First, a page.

The Wall in Our Heads:
American Artists and the Berlin Wall

The Wall in Our Heads:
American Artists and the Berlin Wall

Cantor Fitzgerald Gallery at Haverford College

Leonard Freed, American Soldiers Stand Guard as the Berlin Wall is Put Up, 1961. Brigitte Freed/Magnum Photos.
September 24, 2015
The Wall in Our Heads:American Artists and the Berlin Wall

October 23–December 13, 2015

Opening and keynote conversation: Friday, October 23, 4:30–7:30pm
With Michael Kimmelman (New York Times) and Paul M. Farber (Haverford College)

Cantor Fitzgerald Gallery
Haverford College
370 Lancaster Avenue
Haverford, PA 19041
Hours: Monday–Friday 11am–5pm,
Saturday–Sunday noon–5pm, Wednesday until 8pm

T +610 896 1287

The Wall in Our Heads: American Artists and the Berlin Wall commemorates the 25th anniversary of the reunification of Germany and reflects on legacies of division in American culture. The exhibition features critical American artistic perspectives of the Berlin Wall from 1961 through the present, including artworks that confront social boundaries in the United States as well as the complex historical crossroads of Berlin.

The exhibition features 23 artists including Adrian Piper, Jonathan Borofsky, Chuck D, Nan Goldin, Keith Haring, and Allan Kaprow. The Wall in Our Heads is curated by Paul M. Farber, Postdoctoral Writing Fellow, Haverford College.

During the Cold War, divided Berlin became a global epicenter of ideological conflict, military occupation, and artistic expression. Hundreds of American artists visited Berlin and produced work on both sides of the Wall. Even in the shadows of its stark boundaries, the city served as a conduit for cultural exchange, especially for Americans who approached the Wall to understand its division as both a physical and a social construction. Despite the dismantling of the Wall in 1989, historical memory of this divide continues to generate layered perspectives on freedom and repression today. Contemporary artists consider the afterlife of the Wall with critical and creative eyes, producing projects that consider its monumental ruins and other “new walls” around the world. These projects complicate the popular treatment of the material remains of the Wall, which are frequently presented as self-evident historical relics and highly priced art objects. Whether based in Berlin or elsewhere, these artists have used a variety of media to craft imagined “wall pieces” that refer to or refashion border fragments as vehicles for critical thought. Through documentation or performance, relic or replica, remix or ruin, their works continue to draw us closer to the Berlin Wall.

Lindy Annis, Alexandra Avakian, Jonathan Borofsky, Chuck D, Frank Hallam Day, Electronic Disturbance Theater 2.0/b.a.n.g. lab, Ron English, Allen Frame, Leonard Freed, Nan Goldin, Keith Haring, Oliver Harrington, Carol Highsmith, James Huckenpahler, Allan Kaprow, Farrah Karapetian, Nilay Lawson, Oliver Miller, Adrian Piper, Stephanie Syjuco, Shinkichi Tajiri, Bill Van Parys and Reyes Melendez, and Lawrence Weiner.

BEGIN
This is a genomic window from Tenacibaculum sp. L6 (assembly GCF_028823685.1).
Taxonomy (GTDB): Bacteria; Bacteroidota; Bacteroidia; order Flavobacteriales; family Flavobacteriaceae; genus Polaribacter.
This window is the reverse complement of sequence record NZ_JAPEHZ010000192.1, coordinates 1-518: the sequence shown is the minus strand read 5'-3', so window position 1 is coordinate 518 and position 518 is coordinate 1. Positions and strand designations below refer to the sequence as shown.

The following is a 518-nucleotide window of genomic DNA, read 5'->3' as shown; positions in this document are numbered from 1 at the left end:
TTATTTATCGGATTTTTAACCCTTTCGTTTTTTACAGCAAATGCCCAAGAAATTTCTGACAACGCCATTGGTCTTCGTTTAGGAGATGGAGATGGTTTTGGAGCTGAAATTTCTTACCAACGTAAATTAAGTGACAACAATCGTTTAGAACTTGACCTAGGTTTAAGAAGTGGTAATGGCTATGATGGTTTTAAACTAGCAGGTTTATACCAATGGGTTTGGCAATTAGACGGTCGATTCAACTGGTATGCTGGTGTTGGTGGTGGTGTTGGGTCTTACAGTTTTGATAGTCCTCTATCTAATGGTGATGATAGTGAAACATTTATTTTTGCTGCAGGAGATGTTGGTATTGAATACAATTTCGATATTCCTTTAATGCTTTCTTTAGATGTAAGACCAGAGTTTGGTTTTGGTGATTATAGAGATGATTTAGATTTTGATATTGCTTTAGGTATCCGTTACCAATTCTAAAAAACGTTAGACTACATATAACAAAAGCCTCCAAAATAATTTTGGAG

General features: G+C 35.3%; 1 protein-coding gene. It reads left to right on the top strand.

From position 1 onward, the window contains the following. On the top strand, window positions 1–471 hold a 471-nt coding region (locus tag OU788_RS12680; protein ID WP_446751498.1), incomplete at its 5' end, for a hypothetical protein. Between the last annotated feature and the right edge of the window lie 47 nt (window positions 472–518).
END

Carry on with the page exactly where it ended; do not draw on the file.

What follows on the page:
The Wall in Our Heads is accompanied by a monograph designed by Ellen Gould with contributions by curator Paul M. Farber, historian Hope M. Harrison, and artist Jonathan Borofsky.

Public programs
Public conversation with Michael Kimmelman, chief architecture critic, The New York Times, and Paul M. Farber, curator of The Wall in Our Heads and Postdoctoral Writing Fellow, Haverford College
Friday, October 23, 4:30–5:30pm; Opening reception 5:30–7:30pm
Sharpless Auditorium, Haverford College

“You Are Entering the American Sector: Shinkichi Tajiri, Sculpture in Exile, and the Reconstruction of the Berlin Wall”
Paul M. Farber, Postdoctoral Writing Fellow, Haverford College
Wednesday, October 28, 12:30–1:30pm
Thomas Library 224, Bryn Mawr College Center for Visual Culture Colloquium

“Rebooting the Cold War: A Cultural Archive of Western Nostalgia and Triumphalism”
Talk by Penny Von Eschen, L. Sanford, and Jo Mills Reis, Professor of Humanities, Cornell University
Friday, November 6, noon–1pm
Cantor Fitzgerald Gallery

“Transforming Division: A Conversation on Civic Barriers and Bridges”
Roundtable with arts practitioners and educators Keir Johnston and Ernel Martinez (Amber Art & Design), Jessica Solomon, MSOD (Art in Praxis), Mark Strandquist (People’s Paper Co-op/Village of Arts & Humanities), and Shira Walinksy (Southeast by Southeast/ City of Philadelphia Mural Arts Program)
Thursday, December 3, 4:30–6pm
Stokes 102

Closing conversation with Prof. Dr. Axel Klausmeier, director of the Berlin Wall Foundation, and Hope M. Harrison, Associate Dean for Research, Associate Professor of History and International Affairs, The Elliott School, George Washington University
Wednesday, December 9, 4:30–5:30pm
Cantor Fitzgerald Gallery


About Cantor Fitzgerald Gallery
The Wall in Our Heads: American Artists and the Berlin Wall is presented by the John B. Hurford ’60 Center for the Arts and Humanities with the support of Haverford’s new Initiative in Ethical Engagement and Leadership.

Part of the John B. Hurford ’60 Center for the Arts and Humanities, the Cantor Fitzgerald Gallery aims to extend cultural literacy through the display and analysis of work across visual and material media. Envisioning exhibition spaces as active workshops for the exploration of visual culture, the Exhibitions Program partners with faculty, students, and visiting curators to design exhibitions that connect curricular interests and scholarship with contemporary artistic practice.


Press contact: Matthew Seamus Callinan, associate director of the Cantor Fitzgerald Gallery and campus exhibitions, T +610 896 1287 or [email protected].



Cantor Fitzgerald Gallery at Haverford College presents The Wall in Our Heads: American Artists and the Berlin Wall

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September 24, 2015

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